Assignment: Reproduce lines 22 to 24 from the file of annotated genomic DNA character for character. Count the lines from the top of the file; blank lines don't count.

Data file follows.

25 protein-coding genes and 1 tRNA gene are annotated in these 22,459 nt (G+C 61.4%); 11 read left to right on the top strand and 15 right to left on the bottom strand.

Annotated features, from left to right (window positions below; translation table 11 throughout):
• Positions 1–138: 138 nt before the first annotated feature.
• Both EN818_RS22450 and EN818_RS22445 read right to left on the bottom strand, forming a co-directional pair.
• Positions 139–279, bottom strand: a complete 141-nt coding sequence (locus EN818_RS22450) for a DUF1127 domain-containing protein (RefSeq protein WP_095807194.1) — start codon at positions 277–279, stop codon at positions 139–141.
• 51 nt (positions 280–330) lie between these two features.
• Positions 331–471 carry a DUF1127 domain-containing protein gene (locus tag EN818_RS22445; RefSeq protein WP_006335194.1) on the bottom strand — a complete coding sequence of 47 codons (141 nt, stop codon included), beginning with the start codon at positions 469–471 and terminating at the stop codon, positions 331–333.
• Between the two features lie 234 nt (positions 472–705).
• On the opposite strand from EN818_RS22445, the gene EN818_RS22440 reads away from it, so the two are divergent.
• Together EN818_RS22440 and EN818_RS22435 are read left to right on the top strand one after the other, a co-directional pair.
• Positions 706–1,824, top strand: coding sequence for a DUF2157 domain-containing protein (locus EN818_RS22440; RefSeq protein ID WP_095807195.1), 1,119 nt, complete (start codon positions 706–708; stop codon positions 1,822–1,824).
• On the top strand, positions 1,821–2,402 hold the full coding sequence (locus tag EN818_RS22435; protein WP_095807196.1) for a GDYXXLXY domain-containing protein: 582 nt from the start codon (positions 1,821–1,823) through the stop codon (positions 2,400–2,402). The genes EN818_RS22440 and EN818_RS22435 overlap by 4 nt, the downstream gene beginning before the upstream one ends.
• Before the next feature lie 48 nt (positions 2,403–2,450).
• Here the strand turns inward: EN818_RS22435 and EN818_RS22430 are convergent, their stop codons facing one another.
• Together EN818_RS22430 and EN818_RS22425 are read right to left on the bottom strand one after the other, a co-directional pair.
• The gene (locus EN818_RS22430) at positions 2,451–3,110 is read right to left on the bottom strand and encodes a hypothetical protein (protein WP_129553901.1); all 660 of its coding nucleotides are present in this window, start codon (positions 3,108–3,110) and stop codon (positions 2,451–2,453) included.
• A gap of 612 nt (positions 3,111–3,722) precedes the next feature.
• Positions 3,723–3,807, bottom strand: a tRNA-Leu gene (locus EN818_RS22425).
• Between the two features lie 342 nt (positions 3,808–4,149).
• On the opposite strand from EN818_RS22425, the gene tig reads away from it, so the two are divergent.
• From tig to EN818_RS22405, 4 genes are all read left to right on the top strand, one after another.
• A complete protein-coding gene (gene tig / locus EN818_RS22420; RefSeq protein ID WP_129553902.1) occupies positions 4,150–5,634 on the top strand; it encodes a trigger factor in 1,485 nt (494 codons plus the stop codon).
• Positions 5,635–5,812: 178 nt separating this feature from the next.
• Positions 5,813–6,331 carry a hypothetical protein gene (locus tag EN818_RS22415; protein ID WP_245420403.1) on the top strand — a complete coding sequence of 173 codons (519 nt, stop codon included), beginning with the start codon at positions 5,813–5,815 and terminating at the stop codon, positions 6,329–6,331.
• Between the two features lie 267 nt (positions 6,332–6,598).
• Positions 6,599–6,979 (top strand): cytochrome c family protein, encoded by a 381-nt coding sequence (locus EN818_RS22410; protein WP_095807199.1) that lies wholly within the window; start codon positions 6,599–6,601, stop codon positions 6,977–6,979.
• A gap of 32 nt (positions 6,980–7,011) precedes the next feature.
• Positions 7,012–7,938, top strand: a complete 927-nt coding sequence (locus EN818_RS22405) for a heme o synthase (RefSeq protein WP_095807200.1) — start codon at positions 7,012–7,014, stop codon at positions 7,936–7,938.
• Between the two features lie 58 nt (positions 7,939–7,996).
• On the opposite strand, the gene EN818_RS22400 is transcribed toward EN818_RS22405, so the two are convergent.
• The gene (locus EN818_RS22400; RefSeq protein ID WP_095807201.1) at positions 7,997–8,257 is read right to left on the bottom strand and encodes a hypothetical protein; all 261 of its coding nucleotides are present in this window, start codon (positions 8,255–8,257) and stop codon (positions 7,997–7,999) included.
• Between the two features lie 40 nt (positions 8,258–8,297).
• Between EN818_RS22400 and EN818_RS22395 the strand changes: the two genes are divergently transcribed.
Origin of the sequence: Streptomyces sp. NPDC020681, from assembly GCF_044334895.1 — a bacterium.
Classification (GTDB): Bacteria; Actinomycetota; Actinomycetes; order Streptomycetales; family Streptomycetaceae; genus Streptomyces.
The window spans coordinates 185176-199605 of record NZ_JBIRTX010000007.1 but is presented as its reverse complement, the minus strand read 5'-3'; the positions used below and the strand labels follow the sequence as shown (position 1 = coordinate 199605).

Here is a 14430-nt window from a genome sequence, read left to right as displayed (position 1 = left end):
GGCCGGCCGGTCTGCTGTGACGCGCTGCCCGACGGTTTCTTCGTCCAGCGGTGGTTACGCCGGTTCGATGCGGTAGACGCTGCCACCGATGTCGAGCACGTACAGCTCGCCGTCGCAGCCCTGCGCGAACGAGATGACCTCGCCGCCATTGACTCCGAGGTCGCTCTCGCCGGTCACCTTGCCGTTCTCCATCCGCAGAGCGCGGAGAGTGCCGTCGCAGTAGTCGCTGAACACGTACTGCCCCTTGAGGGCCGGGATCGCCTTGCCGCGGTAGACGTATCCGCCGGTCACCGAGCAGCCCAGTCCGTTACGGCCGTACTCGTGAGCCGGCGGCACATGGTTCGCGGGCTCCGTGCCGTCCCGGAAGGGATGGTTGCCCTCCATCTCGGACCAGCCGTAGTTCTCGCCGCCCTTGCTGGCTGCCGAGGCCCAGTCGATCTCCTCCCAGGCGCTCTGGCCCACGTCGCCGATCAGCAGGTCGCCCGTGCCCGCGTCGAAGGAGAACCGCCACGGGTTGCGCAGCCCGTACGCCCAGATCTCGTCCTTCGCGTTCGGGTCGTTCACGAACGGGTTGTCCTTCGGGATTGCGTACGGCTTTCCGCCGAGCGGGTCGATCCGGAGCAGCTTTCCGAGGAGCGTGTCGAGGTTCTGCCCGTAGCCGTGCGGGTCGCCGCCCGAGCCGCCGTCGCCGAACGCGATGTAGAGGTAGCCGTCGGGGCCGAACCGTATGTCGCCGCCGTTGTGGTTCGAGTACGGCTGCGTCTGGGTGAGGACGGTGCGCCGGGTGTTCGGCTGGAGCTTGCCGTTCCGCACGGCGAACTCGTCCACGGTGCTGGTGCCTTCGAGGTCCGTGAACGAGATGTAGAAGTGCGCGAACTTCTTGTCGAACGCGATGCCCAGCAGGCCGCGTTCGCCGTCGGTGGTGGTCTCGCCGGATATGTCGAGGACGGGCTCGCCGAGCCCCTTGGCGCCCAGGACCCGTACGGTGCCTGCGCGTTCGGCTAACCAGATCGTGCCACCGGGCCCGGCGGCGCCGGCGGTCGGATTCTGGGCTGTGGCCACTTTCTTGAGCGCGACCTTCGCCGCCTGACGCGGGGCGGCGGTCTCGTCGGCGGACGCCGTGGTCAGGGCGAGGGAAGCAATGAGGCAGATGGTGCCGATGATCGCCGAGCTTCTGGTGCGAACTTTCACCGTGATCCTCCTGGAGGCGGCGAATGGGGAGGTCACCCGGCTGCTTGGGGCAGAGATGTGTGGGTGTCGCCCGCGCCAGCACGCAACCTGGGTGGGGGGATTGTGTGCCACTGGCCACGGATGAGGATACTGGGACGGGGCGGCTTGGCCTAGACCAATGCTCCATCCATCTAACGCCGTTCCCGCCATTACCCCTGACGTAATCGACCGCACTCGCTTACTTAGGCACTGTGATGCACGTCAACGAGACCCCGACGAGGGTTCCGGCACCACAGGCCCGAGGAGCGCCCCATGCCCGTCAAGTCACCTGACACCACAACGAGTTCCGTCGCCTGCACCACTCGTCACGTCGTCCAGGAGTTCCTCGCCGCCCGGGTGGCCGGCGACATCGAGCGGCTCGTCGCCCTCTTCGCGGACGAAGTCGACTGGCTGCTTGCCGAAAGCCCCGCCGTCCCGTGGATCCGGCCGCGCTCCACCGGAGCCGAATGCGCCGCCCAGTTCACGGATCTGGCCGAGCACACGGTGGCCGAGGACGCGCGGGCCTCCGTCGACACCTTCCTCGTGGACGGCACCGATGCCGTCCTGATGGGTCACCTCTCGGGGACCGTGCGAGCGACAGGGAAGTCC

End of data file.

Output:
• A complete protein-coding gene (gene tig / locus EN818_RS22420; RefSeq protein ID WP_129553902.1) occupies positions 4,150–5,634 on the top strand; it encodes a trigger factor in 1,485 nt (494 codons plus the stop codon).
• Positions 5,635–5,812: 178 nt separating this feature from the next.
• Positions 5,813–6,331 carry a hypothetical protein gene (locus tag EN818_RS22415; protein ID WP_245420403.1) on the top strand — a complete coding sequence of 173 codons (519 nt, stop codon included), beginning with the start codon at positions 5,813–5,815 and terminating at the stop codon, positions 6,329–6,331.